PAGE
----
N.K. attaches importance to int’l cooperation in human rights
SEOUL-- North Korea said Wednesday that the country viewed international cooperation in human rights issues as important, as a U.N. investigator on the rights of those with disabilities wrapped up a rare visit to the North.
Catalina Devandas Aguilar, the U.N. special rapporteur on the Rights of Persons with Disabilities, visited North Korea from last Wednesday to Monday. Her visit marked the first-ever visit to the North by an independent U.N. expert named by the U.N. Human Rights Council.
North Korea's state media said that the country valued cooperation in human rights at the global level though it does not recognize a U.N. rapporteur on North Korea's human rights situation.
"We have a consistent stance that we never recognize a U.N. investigator on the North's human rights as we reject rights resolutions against North Korea written based on false testimony of North Korean defectors and fabricated information," said the Korean Central News Agency (KCNA). "(But) we see sincere dialogue and cooperation in international human rights important."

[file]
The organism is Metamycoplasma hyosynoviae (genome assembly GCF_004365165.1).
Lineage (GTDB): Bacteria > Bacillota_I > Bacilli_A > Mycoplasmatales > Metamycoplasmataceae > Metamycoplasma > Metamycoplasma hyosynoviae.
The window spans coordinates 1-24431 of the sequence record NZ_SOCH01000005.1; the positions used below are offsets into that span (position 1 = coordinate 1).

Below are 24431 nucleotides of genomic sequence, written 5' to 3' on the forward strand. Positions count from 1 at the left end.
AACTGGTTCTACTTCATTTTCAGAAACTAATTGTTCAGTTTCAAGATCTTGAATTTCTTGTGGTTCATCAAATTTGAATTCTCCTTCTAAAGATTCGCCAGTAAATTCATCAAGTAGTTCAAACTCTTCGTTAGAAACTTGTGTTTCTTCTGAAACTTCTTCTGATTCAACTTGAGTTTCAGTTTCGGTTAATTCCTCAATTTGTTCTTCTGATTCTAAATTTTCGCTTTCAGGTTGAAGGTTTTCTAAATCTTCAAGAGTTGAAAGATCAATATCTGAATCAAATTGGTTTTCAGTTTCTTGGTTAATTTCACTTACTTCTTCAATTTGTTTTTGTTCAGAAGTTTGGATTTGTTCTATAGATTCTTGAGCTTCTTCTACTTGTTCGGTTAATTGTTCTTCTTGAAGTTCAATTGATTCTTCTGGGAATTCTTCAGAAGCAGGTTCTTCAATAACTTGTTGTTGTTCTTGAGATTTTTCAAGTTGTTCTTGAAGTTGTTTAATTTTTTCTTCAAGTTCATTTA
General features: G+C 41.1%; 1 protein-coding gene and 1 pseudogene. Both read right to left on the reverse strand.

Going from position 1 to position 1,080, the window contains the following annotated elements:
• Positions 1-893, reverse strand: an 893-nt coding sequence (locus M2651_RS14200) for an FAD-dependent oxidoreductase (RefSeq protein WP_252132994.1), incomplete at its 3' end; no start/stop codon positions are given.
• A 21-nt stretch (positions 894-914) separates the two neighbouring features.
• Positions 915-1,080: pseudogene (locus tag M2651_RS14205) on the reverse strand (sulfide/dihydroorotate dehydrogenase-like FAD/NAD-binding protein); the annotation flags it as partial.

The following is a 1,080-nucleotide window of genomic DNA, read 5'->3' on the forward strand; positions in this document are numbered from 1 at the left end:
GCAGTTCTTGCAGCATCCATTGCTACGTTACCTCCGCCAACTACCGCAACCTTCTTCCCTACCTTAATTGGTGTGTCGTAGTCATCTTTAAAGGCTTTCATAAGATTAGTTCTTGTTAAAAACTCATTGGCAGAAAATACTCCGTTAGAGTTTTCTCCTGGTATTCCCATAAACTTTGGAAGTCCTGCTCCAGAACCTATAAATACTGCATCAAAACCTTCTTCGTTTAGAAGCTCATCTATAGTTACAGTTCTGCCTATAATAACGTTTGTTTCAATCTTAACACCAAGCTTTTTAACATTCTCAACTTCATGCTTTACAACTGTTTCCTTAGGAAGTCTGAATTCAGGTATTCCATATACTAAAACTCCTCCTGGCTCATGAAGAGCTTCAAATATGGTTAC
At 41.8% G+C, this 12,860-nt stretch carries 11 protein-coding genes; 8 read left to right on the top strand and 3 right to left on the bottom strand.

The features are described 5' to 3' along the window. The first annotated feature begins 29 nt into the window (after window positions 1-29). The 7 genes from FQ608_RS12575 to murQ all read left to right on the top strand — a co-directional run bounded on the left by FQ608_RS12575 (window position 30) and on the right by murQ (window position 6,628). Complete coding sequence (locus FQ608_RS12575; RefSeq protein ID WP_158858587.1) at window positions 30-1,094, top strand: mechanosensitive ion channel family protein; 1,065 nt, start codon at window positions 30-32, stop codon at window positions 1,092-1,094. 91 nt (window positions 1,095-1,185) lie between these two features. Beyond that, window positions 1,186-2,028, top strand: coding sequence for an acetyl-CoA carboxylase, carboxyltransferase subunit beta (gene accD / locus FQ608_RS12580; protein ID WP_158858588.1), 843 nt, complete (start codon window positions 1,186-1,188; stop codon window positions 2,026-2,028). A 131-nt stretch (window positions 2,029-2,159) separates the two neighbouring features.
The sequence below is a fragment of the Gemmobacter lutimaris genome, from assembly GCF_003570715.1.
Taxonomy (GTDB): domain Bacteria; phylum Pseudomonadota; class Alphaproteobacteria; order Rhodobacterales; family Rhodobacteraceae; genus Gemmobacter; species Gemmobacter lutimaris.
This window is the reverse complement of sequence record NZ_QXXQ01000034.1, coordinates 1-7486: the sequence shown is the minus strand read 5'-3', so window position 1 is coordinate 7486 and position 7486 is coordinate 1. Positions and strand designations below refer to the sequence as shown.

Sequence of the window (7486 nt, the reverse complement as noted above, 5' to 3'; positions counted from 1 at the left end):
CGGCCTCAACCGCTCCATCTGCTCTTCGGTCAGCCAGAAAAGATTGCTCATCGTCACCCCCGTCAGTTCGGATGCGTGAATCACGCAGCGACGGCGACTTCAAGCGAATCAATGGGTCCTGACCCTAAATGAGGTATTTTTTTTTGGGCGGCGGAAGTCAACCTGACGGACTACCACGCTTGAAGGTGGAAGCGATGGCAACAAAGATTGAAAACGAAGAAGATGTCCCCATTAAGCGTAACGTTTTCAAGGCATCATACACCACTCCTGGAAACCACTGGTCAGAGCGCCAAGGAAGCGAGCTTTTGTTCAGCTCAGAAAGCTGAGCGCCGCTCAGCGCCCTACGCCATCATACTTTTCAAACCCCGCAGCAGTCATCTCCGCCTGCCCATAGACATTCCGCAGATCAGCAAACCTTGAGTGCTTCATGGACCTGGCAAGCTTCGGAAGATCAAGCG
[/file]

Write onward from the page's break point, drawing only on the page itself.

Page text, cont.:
North Korea's invitation of the U.N. expert is seen as a move to mitigate international criticism against the North's human rights abuse as it appears to give the impression that the country cares for the human rights of the vulnerable.
North Korea has not permitted current and former U.N. investigators on North Korea's human rights record to conduct on-site probes into the situation inside the country.
Devandas Aguilar was designated the first special rapporteur on the rights of people with disabilities in June 2014 by the U.N. Human Rights Council.
In November 2016, North Korea's rubber-stamp parliament ratified the U.N. Convention on the Rights of Persons with Disabilities. It said that the country will further promote the rights and conveniences of those with disabilities and strengthen international cooperation.
The KCNA said that Devandas Aguilar met with key North Korean officials including health minister Kang Ha-guk and Ri Hung-sik, a roving ambassador.
The rapporteur's findings are expected to be reflected in her report to be submitted to a meeting of the U.N. Human Rights Council in March 2018.
At a press conference held in Pyongyang on Monday, she called for more attention to people with disabilities in North Korea, Associated Press reported.
Source: Yonhap News Agency